What do a multi-million dollar corporation, a large community-based organization and a publicly-traded company have in common? They're all making costly mistakes when it comes to the use of waivers. Hopefully your company isn't making the same mistakes...
Lesson 1: Make sure your customer-facing employees understand the purpose of the waiver and are properly instructed as to what information should be completed and by whom.
- A colleague of mine recently won a contest organized by a Toronto-based publicly-traded company. As she had recently suffered an injury, I offered to pick up the prize for her. When I arrived at the company's office, I informed its receptionist that I was there to pick up the prize on her behalf (the company had been made aware of this arrangement in advance). I was then instructed to complete a waiver. To my surprise, I was told that there was no need to complete the skill-testing question, there was no need to provide my address, and there was no need to even indicate that I was signing on behalf of my colleague. I was simply told to sign my name, and that would be that.
- Despite the fact that my colleague would be using the prize and bear the potential of injury from the use of the prize, I was assured that it was fine if I simply signed my name on the waiver. Presumably, the receptionist had been advised that everyone picking up a prize needed to sign a waiver, and provided somebody signed a waiver, everything (in the receptionist's mind) had been accomplished. Unfortunately, I'm not sure the company's legal department would share the same view. While I may have released and discharged the company from any damages I suffered, my colleague certainly had not. As a result, the company was left completely exposed to the exact claims it was hoping to avoid.
In this example, it most likely wasn't the fault of the company's receptionist. Handing out prizes, I can only assume, is one of hundreds of tasks that are part of her job. She likely was never informed of the importance of these waivers or the extent of the liability her company could be subject to if the waivers were not completed properly.
In your company, who is responsible for ensuring that waivers are properly completed? Do such individuals understand the importance of the waivers and why they need to be signed? It is critical that customer-facing employees understand the purpose of why certain documentation is required, so that the desired protection for their organization can be obtained.
Lesson 2: If your waivers aren't electronic, maybe they should be.
When a client asks me to draft a waiver, my goal is to craft something that is slanted substantially in favour of my client – full indemnification, limitation of liability for some nominal amount, a release of all claims, etc. But in my individual capacity, there's no way I want to sign a waiver that requires me to waive any claims, even if the service provider was negligent, and to limit the service providers liability to $100.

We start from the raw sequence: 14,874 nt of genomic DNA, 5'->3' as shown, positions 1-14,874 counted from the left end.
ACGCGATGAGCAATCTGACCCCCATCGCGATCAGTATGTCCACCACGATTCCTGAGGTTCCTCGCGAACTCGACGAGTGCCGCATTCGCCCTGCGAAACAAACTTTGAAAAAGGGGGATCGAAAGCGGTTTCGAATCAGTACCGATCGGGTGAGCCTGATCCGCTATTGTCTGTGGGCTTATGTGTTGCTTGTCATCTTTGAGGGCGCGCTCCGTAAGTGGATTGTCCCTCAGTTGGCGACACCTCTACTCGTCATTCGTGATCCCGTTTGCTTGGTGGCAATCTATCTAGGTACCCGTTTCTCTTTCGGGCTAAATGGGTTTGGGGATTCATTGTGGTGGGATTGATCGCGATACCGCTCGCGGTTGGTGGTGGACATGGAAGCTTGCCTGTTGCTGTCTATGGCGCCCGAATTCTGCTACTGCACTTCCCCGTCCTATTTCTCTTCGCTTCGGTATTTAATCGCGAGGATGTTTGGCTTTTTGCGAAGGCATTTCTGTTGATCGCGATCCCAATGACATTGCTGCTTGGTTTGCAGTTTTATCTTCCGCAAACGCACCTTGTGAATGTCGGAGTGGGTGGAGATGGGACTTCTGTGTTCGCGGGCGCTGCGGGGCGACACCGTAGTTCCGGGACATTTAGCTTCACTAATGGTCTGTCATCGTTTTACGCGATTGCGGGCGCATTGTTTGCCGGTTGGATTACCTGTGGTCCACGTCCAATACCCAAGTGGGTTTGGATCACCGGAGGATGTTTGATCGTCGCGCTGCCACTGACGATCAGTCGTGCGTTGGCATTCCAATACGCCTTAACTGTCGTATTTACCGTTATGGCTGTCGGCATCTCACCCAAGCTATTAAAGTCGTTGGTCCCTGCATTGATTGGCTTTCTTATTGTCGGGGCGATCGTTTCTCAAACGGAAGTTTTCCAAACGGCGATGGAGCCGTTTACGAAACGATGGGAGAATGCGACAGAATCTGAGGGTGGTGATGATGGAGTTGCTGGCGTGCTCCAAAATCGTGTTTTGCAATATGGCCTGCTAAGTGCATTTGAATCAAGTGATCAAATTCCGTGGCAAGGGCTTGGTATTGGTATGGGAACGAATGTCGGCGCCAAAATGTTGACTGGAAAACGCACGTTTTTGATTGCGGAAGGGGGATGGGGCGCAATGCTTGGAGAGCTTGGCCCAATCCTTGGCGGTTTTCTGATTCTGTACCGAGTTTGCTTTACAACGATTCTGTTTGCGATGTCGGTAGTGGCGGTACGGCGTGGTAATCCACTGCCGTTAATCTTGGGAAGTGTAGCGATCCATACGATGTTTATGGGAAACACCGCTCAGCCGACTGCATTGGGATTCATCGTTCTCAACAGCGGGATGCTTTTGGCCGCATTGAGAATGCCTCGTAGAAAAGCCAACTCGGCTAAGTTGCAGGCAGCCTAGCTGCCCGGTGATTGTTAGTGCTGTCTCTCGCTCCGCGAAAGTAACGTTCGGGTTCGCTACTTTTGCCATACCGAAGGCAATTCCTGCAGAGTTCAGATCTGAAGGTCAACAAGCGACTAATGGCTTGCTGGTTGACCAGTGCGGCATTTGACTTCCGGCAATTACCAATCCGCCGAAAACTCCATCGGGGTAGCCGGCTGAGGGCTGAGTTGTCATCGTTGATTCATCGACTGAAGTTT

In my individual capacity, I make a practice of modifying waivers that aren't in my best interest. Recent examples include modifying waivers that I was required to sign prior to attending an event held by a multi-million dollar corporation and prior to joining a popular community-based organization.
And the reason I was able to make those modifications? It's because the waivers were physical copies that were easy to modify by hand. And in both cases, because the waivers were simply added to a pile of waivers collected by employees who, once again, hadn't been properly informed about the purpose of the waivers, I had no problem making these modifications.
One of the key reasons people enter into contracts is to allocate risk amongst different parties, and waivers are no exception. The standard waiver signed by a customer is heavily biased towards the drafter of the waiver – if there was equal bargaining power, no one in their right mind would sign such a waiver. But if you want to participate in an activity, sometimes you have no choice but to sign the waiver.
A few months ago, I participated in another activity that required me to sign a waiver – but this this time, the waiver was electronic and could not be modified. I simply had to click 'I agree' in a number of places. The choices were simple: agree to the terms of the waiver and participate in the activity, or refuse to accept the terms of the waiver and refrain from participating in the activity. Maybe the service provider understood that what they had done was the smartest, lowest-risk approach. Or maybe they were just tech-savvy. But either way, they had made what appears to be the right choice. Unfortunately for me.
Does your organization require customers to sign waivers electronically in a manner in which they cannot be modified? If your organization allows customers to sign waivers by hand, does an employee check on-the-spot that no terms have been modified and all required consents have been provided? By following a few best-practices, your company can avoid making costly mistakes when it comes to waivers.